Gop Centrists Get A Home Of Their Own
By Jeffrey L. Katz, CQ Staff Writer
Rep. Amo Houghton, R-N.Y., remembers when the Republican Party selected moderates as its presidential nominees and congressional leaders. But with conservatives now firmly in control, he said, "a lot of people out there don't have a home any more in the Republican Party."
As a result, Houghton and other like-minded Republicans are forming a group called the Main Street Coalition, to try to do for the GOP what the Democratic Leadership Council (DLC) has done for Democrats. The goal is to create a Washington-based think tank that can generate a core set of policies for a broad, center-right coalition.
Republican moderates still flourish in certain states. And Houghton noted that GOP centrists in Congress occasionally coalesce for specific issues. But they do not take a broader, long-term perspective.
"We don't have a centrist Republican intellectual infrastructure," said the Main Street Coalition's leader, former Maine GOP Gov. John R. McKernan Jr. The coalition hopes to change that, unifying behind the principle of fostering a government that is "limited but catalytic."
The group's efforts will be focused on the environment, education, fiscal matters, Social Security and Medicare, trade and international stability, and integrating immigrants into society. Abortion and gun control are off limits because they are considered too fractious.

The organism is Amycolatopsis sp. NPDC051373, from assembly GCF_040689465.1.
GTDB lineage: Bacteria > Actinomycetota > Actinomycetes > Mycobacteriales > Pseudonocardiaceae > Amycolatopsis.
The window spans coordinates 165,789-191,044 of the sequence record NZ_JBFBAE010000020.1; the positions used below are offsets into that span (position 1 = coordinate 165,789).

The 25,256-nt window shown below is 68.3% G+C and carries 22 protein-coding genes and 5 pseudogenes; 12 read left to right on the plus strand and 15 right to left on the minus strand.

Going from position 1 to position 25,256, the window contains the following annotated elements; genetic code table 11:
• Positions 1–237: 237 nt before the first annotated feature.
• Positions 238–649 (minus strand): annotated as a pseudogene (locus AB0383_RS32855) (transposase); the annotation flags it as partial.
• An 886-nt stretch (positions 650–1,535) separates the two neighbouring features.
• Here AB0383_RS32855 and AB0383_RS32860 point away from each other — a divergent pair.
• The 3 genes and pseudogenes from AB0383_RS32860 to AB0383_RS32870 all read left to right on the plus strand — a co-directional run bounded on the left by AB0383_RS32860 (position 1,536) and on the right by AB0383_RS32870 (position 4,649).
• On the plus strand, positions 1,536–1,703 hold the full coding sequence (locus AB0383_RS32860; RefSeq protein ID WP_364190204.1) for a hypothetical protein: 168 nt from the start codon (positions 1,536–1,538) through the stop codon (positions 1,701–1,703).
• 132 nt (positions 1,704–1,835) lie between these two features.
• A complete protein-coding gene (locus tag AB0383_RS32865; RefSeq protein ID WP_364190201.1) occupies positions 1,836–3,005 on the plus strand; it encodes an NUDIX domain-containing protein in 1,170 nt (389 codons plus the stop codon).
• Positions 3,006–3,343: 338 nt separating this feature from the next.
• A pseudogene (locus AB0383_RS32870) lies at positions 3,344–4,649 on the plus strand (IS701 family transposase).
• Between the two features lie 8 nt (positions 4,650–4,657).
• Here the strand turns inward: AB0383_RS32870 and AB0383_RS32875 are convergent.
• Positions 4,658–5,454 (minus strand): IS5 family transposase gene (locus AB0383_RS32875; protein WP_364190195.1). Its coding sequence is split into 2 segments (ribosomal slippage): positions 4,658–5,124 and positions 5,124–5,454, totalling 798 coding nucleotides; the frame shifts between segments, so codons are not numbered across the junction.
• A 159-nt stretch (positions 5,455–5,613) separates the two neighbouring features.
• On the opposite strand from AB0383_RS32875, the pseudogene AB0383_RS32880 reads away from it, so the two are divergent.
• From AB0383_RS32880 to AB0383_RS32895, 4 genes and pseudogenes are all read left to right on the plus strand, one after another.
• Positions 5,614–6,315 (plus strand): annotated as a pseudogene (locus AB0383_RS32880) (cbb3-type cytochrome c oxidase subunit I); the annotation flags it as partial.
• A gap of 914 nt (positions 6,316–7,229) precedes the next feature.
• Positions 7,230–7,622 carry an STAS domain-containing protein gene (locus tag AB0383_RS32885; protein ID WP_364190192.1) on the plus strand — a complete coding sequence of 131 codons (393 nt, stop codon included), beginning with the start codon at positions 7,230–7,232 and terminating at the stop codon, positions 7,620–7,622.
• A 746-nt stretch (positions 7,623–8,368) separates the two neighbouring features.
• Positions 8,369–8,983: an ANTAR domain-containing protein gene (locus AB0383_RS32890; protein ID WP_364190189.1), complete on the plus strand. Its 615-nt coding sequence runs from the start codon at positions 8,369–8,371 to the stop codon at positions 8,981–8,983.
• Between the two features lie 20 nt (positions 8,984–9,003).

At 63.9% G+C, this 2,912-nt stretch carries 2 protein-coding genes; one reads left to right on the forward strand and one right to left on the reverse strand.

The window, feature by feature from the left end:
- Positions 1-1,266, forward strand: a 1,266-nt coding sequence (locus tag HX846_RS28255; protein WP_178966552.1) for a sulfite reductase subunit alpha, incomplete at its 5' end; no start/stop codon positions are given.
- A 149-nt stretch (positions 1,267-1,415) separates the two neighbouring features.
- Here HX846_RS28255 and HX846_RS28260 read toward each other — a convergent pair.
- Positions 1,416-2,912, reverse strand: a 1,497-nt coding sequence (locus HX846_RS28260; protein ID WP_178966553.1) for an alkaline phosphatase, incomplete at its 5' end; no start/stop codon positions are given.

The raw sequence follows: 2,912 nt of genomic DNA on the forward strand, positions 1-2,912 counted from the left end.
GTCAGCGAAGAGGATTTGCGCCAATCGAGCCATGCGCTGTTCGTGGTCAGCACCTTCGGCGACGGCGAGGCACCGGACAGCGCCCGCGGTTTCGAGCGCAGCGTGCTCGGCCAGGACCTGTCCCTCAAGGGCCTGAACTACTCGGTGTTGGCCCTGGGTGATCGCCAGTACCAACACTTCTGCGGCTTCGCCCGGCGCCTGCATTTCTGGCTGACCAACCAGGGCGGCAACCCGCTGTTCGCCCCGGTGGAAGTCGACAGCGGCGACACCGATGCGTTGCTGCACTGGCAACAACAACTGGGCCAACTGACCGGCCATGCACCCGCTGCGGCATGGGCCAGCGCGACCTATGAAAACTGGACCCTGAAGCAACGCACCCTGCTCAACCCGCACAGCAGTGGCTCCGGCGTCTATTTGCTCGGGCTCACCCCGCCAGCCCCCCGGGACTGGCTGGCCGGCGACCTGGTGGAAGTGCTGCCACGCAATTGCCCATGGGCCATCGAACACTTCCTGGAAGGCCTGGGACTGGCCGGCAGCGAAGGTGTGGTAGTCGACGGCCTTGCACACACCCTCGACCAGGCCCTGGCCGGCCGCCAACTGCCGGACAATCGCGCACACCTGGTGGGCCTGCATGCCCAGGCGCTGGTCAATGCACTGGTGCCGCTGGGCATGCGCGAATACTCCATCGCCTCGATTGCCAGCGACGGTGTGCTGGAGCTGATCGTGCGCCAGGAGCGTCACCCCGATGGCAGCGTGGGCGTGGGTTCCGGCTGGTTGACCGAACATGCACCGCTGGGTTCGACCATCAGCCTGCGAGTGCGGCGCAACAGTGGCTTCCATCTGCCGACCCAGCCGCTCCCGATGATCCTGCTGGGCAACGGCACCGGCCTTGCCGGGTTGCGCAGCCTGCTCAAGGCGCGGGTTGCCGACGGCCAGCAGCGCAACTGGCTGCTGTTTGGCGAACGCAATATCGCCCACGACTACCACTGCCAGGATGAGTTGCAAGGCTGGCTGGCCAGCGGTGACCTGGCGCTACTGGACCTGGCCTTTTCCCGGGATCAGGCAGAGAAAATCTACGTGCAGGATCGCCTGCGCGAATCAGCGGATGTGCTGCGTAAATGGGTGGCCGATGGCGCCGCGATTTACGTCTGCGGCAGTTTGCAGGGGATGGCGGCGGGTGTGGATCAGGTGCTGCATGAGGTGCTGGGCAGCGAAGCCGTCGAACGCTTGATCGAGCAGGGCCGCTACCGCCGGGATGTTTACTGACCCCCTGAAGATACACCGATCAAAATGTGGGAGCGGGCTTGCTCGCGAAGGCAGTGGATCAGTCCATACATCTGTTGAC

Organizers have even talked with the DLC to see how it can be done. The DLC, founded in 1985 to try to push the Democratic Party away from its left-wing orientation, has been in the spotlight ever since one of its former chairmen, Bill Clinton, was elected president.
Al From, the DLC's president and co-founder, said he told the GOP moderates that "in the information age, you've got to build your coalition and support around your ideas and values on which you stand. You can't depend on old political alliances."
The fledgling organization lists 43 GOP House members among its supporters, as well as three senators, two governors and such notables as former Secretary of State Henry A. Kissinger, former House Minority Leader Robert H. Michel, R-Ill. (1957-95), and former Attorney General Elliot Richardson.
The coalition's biggest obstacle will not be the policies it espouses, McKernan said, but that being a moderate in the GOP is out of vogue. "But for the label, three-quarters of the Republicans will support what we're doing," he said.
How will the organization gauge its success? Houghton said the standard will be if "over time you get a feeling that there are some people with judgment and clout and a social and fiscal conscience out there working for us."
© 1998 Congressional Quarterly Inc. All rights reserved.